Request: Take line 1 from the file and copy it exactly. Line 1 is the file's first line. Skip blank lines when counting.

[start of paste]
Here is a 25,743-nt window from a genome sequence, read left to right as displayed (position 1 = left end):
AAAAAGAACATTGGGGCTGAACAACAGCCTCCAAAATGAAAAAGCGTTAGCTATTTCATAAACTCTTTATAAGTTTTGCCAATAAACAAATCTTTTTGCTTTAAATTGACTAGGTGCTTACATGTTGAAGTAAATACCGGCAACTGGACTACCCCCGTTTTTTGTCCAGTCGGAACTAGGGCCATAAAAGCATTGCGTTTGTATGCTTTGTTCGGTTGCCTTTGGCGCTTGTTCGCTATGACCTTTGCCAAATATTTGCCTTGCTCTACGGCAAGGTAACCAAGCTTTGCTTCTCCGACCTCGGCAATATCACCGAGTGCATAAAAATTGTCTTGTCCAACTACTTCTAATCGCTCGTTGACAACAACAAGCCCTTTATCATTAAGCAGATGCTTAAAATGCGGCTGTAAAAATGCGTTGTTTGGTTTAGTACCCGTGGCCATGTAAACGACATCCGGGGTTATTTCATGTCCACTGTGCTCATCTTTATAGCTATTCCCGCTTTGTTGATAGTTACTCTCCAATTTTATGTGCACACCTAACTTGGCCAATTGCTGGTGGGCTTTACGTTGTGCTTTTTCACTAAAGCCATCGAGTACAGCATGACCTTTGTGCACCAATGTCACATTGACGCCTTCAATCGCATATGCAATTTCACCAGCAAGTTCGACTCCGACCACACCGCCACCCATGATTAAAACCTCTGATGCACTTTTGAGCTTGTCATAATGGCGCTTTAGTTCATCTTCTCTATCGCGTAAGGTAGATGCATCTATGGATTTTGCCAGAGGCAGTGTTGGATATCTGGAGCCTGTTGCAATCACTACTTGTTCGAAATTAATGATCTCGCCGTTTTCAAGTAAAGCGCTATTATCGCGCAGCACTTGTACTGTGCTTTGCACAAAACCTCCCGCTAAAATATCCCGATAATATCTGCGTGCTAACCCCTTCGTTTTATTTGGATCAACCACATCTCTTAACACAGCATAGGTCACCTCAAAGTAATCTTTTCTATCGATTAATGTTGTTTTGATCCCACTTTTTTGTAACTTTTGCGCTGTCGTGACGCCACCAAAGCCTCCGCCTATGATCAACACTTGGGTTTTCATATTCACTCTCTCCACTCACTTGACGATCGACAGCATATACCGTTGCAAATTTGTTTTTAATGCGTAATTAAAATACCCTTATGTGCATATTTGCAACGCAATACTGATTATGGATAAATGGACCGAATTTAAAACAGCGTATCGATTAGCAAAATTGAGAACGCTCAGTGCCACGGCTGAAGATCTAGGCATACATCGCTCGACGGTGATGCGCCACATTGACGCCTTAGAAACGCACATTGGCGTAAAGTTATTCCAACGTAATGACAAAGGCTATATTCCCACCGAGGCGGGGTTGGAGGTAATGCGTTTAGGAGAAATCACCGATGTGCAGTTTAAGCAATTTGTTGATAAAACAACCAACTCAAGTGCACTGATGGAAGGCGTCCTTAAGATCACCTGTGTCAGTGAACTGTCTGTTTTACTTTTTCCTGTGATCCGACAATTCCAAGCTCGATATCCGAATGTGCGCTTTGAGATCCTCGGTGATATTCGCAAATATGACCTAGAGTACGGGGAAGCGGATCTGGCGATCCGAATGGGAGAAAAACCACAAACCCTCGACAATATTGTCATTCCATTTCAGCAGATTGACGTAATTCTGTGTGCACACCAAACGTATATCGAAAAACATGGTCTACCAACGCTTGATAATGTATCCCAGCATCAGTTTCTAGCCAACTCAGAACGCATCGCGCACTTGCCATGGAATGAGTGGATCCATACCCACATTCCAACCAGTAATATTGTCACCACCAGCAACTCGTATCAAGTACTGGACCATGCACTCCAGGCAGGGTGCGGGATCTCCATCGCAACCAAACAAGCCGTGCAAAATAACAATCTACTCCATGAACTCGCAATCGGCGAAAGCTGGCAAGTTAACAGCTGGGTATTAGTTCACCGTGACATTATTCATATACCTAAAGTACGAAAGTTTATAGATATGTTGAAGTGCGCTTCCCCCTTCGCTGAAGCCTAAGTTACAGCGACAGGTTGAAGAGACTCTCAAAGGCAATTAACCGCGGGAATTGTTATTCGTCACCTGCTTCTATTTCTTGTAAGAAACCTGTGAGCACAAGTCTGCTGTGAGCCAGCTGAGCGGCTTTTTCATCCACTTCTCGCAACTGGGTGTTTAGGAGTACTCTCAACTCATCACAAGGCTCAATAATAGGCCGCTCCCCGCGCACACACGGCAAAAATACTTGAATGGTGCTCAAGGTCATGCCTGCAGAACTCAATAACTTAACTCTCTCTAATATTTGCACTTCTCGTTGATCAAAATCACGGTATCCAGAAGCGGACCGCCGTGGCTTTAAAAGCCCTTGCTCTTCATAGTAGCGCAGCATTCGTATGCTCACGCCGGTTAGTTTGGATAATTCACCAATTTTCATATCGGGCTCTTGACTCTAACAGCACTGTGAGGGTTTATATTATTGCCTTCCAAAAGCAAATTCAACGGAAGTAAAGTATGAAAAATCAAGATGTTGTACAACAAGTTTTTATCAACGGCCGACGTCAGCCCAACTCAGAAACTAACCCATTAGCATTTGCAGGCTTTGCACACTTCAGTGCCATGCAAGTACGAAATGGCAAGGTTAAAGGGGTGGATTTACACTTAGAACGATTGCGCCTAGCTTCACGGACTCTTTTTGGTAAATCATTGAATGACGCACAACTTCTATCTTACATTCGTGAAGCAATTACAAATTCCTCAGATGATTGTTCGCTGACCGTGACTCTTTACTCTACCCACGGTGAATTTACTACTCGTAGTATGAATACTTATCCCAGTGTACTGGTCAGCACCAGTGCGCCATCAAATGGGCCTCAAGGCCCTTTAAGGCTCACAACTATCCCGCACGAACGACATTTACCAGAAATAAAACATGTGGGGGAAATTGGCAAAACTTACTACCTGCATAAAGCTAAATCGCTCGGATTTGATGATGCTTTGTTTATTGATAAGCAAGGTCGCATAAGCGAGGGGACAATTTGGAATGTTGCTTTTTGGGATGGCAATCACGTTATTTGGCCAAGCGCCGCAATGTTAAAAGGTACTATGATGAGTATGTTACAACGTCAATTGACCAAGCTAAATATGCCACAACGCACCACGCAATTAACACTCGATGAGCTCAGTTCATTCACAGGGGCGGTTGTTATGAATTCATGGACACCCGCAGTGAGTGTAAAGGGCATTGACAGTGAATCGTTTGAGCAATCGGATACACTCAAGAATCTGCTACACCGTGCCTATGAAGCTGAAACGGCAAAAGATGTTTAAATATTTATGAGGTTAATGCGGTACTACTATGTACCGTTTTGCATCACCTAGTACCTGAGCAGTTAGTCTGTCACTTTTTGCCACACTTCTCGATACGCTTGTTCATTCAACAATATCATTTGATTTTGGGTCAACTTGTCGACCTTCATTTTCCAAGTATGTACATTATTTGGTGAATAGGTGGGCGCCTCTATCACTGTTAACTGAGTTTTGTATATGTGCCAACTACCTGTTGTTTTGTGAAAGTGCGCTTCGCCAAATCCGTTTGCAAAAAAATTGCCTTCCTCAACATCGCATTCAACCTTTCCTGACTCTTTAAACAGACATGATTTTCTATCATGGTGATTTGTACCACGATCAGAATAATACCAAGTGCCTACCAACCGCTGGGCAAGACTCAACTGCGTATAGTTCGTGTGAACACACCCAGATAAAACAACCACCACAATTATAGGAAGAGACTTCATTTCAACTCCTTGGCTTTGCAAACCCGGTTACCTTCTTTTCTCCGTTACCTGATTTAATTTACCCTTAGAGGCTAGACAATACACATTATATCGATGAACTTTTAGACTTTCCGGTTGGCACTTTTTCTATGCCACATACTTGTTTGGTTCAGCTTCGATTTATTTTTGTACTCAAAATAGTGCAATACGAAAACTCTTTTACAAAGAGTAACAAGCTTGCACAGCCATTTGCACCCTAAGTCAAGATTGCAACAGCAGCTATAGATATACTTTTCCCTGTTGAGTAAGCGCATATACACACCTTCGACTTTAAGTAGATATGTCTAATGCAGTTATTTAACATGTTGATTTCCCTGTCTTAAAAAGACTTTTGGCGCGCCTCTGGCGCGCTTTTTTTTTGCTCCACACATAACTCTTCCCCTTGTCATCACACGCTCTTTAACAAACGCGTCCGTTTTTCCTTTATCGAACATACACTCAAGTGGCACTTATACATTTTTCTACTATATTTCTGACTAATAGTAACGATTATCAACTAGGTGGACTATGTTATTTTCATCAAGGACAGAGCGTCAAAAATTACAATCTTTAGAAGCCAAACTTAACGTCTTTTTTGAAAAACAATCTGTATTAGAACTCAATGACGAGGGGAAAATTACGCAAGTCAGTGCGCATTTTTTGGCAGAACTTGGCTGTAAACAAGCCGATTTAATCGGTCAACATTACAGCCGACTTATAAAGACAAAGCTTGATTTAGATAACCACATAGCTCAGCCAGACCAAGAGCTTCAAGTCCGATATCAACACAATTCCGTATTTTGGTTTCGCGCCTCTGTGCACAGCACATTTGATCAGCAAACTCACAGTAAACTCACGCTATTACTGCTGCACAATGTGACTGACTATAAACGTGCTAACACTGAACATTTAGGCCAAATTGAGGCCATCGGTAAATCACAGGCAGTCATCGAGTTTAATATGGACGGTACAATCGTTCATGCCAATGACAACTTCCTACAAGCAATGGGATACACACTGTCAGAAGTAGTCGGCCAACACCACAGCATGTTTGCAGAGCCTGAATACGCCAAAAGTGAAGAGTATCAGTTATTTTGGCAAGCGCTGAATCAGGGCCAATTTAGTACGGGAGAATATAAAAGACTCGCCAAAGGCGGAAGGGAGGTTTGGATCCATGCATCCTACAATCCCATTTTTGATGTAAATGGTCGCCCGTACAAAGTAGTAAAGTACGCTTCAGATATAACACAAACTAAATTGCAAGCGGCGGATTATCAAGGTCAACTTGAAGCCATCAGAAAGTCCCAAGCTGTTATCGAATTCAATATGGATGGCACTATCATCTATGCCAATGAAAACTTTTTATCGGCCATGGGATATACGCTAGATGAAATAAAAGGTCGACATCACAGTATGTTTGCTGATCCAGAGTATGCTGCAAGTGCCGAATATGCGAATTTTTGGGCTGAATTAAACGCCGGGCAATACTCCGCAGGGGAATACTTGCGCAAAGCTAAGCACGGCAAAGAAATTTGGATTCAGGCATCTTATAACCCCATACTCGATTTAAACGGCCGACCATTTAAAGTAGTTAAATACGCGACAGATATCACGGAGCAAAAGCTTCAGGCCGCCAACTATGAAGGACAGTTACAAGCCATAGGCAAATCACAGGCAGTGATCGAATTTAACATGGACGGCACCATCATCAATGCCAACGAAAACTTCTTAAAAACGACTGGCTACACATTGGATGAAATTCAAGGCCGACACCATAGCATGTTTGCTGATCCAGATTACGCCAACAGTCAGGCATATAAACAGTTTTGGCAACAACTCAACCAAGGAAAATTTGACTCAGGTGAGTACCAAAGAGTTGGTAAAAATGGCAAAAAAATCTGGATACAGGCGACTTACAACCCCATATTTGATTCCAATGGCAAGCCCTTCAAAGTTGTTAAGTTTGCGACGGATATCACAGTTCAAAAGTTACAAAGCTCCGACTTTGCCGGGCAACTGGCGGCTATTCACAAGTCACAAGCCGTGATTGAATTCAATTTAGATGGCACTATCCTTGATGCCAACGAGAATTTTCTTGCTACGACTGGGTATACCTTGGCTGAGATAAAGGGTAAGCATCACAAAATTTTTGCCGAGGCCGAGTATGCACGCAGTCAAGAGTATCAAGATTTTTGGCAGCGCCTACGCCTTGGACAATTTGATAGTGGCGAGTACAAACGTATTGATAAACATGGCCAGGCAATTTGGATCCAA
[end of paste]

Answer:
Here is a 25,743-nt window from a genome sequence, read left to right as displayed (position 1 = left end):